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May 07, 1945 - Image 4

Resource type:
Text
Publication:
The Michigan Daily, 1945-05-07

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THE MICHIGAN DAILY

1 E

Big Three Snatch
Victory from Nazis
Brief History of War in Europe Gives
Thrilling Story of Hitler's Rise and Fall

I

(Continued from Page 1)

sliced through the Polish cavalry
divisions to the Wisla (Vistula),
trapped a huge army in the Kutno
area west of Warsaw and another
random in the south.
In 18 days Hitler boasted of Vic-.
tory in a speech at Danzig, though it
was Sept. 27 before Warsaw, battered
to a pulp, surrendered. Hitler
claimed 300,000 prisoners.
Taking cognizance of British pre-
dictions of a long war-three years--
Hitler declared he was ready for a
seven years' war.
The same day Joachim Von Rib-
bentrop arrived in Moscow and two
days later concluded with Russia the
fourth partition of Poland and an
agreement to bring pressure upon
Britain and France to make peace.
The Phoney War..
Great Britain and France served
an ultimatum on Germany on Sept.
1 and declared war on Sunday, Sept.
3, while London hastily evacuated
her children and waited breathlessly
for the bombs to fall. None fell.
This was the "phoney war,"
On Sept. 3 the French announced
that their army had come "in con-
tact" with the Germans, but the
French preferred to have the Ger-
mans throw themselves on the Mag-
mot Line and struck into German
territory only for a few thousand
yards near Saarbrucken. Their "of-
fensive" never developed.
The British were dropping leaflets
on Germany all winter long as Hit-
ler alternately threatened "total
war" and held out hopes of peace.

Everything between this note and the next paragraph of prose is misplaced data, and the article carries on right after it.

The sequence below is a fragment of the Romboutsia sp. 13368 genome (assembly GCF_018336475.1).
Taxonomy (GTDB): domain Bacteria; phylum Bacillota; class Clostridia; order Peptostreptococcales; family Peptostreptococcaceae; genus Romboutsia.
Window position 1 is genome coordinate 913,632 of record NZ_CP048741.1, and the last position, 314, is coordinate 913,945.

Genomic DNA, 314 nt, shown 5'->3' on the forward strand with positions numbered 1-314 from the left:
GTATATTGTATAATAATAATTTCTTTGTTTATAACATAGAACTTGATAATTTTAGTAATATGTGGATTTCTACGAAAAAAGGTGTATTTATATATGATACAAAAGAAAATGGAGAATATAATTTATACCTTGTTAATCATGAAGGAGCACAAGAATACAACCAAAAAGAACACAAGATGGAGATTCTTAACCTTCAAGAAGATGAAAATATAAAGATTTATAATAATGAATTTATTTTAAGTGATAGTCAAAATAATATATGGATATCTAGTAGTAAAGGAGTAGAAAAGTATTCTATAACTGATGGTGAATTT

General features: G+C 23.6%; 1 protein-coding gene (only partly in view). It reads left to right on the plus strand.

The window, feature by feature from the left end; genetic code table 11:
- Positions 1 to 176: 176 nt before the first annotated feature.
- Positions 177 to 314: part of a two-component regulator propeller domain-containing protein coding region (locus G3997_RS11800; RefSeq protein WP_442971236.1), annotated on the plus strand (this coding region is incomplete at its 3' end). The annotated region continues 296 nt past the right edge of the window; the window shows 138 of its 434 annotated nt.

Norway and Denmark,+.
On April 9, 1940, the war broke
out with all its fury. Hitler's troops
slipped into Denmark and invaded
Norway by sea and air. A few goose-
stepping soldiers and a military band
mharched in and took Oslo. Soldiers
hidden in the holds of previously-
arrived ships seized Narvik, Bergen,
Stavanger, Trondheim and other
coastal points.
The British, caught napping, land-
ed a few thousand Allied troops on
both sides of Trondheim and later
at Narvik, but were forced to with-
draw. On April 30 Hitler proclaimed
a complete victory, and within a
short time Allied troops had with-
drawn.
Battle of France ..
May 10 the great blow in the west
fell on Holland, Belgium, Luxem-
bourg and France. The fate of Ger-
many would be sealed for 1,000 years
by the outcome, Hitler told his sol-
diers.
Swarms of parachutists descended
on the airports near Rotterdam, the
Hague and Amsterdam, seized the
bridge at Moerdijk, south of Rodder-
dam. The vaunted Dutch "water
line" proved ineffectual. Holland fell
in four days.
The Nazis overwhelmed the Bel-
gien fort, Eden Emael, and rushed
their columns across the vaunted
Albert Canal near Maastricht.
In three days German tanks sur-
prised the French, seized Sedan and
were racing for the English Channel,
with fleets of motorcyclists spreading
fire and terror ahead of the armored
detachments.
The Germans reached the Channel

at Abbeville on May 21 and King
Leopold announced the surrender of
his 300,000-man Belgian Army on
May 25.
Dunkerque, the British epic of
the war, in which a strange ar-
mada of 900 warships, skiffs, tugs
and yachts rescued an army of
337,000 men from the beaches, was
over by June 4.
For four years the Kaiser's armies
had fought to win control of the
Channel ports. Hitler got them in
less than a month.
In vain Gen. Maxime Weygand set
"mousetraps" for tanks along the
Somme. Turning south on June 6,
Hitler brushed aside the vaunted
French army. The Maginot Line was
turned. The French Government
evacuated Paris June 10, the same
day Mussolini committed his "stab
in the back" and sent troops into the
border area of France, where they
dug in without any attempt to help
Hitler clean up.
Taking over the French Govern-
meit, Marshal Petain announced on
June 17, "with a broken heart," that
he had been compelled to ask Hitler,
as one soldier to another, for an hon-
orable armistice.
The high point of the war-for
Hitler-came at Compeigne on
June 21 in the railway car where
Marshall Foch had dictated peace
terms to Germany in 1918, and
France signed an armistice.
Grandly pleased by this revenge
for the "dictates of Versailles," Hitler
visited the tomb of Napoleon.
Battle of Britain
Most popular song in Germany